When real-estate agents talk about their best selling point, the answer is the same: location, location, location. Transposed to state health experts and their view of the current state of the COVID-19 vaccine, the answer is also given in triplicate: supply, supply, supply.
To accomplish this goal, the state will reallocate thousands of excess dosages of the coronavirus vaccine from long-term care facilities to increase supply after the federal government announced Tuesday that shipments of the COVID-19 vaccine will reflect an additional 5% increase to states in the coming weeks.
New York could receive up to 315,000 doses of the vaccine from the federal government each week for the next three weeks — a 25% increase from about 250,000 the state received each week for most of January. The state will reallocate tens of thousands of leftover vaccines from the federal Long Term Health Care Facility program that helped to immunize residents and staff in nursing homes and adult-care facilities.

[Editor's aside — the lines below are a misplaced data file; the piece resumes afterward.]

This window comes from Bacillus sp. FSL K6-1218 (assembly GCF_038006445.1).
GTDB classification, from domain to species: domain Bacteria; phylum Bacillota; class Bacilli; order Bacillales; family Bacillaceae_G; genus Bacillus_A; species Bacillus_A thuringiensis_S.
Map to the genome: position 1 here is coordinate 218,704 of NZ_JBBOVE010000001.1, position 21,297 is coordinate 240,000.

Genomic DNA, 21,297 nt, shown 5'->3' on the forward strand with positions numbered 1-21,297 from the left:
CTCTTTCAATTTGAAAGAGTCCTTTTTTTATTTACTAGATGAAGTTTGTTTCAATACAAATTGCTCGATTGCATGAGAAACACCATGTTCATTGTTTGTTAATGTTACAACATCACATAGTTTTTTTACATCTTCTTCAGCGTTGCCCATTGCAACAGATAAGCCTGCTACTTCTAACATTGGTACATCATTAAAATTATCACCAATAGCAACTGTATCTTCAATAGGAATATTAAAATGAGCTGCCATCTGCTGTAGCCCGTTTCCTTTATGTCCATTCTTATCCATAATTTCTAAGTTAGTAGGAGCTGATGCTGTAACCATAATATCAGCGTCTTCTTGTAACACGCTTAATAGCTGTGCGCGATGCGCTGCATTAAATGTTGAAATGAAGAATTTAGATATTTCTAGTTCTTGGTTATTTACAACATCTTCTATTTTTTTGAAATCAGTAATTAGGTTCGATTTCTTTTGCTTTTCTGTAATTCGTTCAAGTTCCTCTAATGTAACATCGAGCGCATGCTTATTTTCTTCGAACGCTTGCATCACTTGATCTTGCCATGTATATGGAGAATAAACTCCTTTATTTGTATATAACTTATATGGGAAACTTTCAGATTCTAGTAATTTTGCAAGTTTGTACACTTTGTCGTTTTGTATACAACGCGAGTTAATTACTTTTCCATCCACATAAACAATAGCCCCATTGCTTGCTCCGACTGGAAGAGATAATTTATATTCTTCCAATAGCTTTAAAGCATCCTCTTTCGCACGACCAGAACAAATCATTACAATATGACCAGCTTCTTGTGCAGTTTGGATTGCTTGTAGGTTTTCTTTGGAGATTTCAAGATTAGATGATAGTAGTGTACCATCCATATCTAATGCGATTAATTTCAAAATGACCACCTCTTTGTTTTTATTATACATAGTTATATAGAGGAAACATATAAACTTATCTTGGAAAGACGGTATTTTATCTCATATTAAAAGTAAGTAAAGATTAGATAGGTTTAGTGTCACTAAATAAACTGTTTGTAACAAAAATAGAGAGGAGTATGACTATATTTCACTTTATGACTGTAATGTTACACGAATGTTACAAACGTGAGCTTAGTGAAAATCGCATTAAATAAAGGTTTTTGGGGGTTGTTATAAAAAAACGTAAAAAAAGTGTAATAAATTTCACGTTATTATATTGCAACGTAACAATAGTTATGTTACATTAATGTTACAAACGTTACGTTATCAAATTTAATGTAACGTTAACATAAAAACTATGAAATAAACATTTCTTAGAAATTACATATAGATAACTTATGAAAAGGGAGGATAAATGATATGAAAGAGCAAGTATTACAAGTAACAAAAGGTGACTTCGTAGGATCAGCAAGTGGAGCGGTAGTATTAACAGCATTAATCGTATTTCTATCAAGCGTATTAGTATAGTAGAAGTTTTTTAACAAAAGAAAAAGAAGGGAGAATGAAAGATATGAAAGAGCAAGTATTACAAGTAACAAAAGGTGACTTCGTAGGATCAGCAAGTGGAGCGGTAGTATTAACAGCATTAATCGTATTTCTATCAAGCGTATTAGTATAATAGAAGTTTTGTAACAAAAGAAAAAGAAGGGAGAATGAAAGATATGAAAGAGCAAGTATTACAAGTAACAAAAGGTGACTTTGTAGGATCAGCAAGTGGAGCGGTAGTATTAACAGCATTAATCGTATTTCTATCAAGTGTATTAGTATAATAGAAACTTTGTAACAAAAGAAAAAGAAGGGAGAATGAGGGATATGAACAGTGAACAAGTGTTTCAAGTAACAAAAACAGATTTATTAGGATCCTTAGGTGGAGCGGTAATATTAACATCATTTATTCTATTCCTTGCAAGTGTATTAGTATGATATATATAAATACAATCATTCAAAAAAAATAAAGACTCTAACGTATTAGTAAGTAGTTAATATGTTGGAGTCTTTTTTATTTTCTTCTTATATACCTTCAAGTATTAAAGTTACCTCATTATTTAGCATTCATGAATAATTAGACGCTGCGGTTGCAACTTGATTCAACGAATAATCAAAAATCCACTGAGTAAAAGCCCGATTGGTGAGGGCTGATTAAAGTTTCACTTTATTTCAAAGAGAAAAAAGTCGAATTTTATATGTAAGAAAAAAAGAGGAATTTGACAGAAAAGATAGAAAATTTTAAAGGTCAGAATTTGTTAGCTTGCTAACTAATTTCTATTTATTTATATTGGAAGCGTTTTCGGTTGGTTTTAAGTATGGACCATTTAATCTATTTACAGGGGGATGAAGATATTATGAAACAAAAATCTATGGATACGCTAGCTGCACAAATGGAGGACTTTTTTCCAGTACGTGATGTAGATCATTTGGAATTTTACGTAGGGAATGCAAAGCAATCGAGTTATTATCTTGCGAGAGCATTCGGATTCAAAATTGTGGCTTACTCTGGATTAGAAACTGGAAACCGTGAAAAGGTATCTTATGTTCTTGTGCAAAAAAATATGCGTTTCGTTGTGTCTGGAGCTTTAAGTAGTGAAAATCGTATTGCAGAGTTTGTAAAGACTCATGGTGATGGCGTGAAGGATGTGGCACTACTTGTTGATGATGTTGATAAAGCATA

Any unused vaccines will be reallocated, giving a distribution program that has been slow out of the gate a needed jolt of vitality. Overallocation, of all things, might be the underlying problem, so the state will transpose doses from the program into the general state allocation. Quantities will be determined by health officials.
If all goes well, the strategy will boost the overall coronavirus vaccine quantity, which remains in critical supply as nearly 10 million eligible New Yorkers vie for 300,000 weekly doses. Officials anticipate tens of thousands of excess dosages left from the long-term health care program patients who declined to be vaccinated. Wisely, Gov. Andrew Cuomo and health officials categorically ruled out using second doses as first doses.
Here is an opportunity for the state to adapt the supply of the COVID-19 vaccine to the segments of the population that need it most.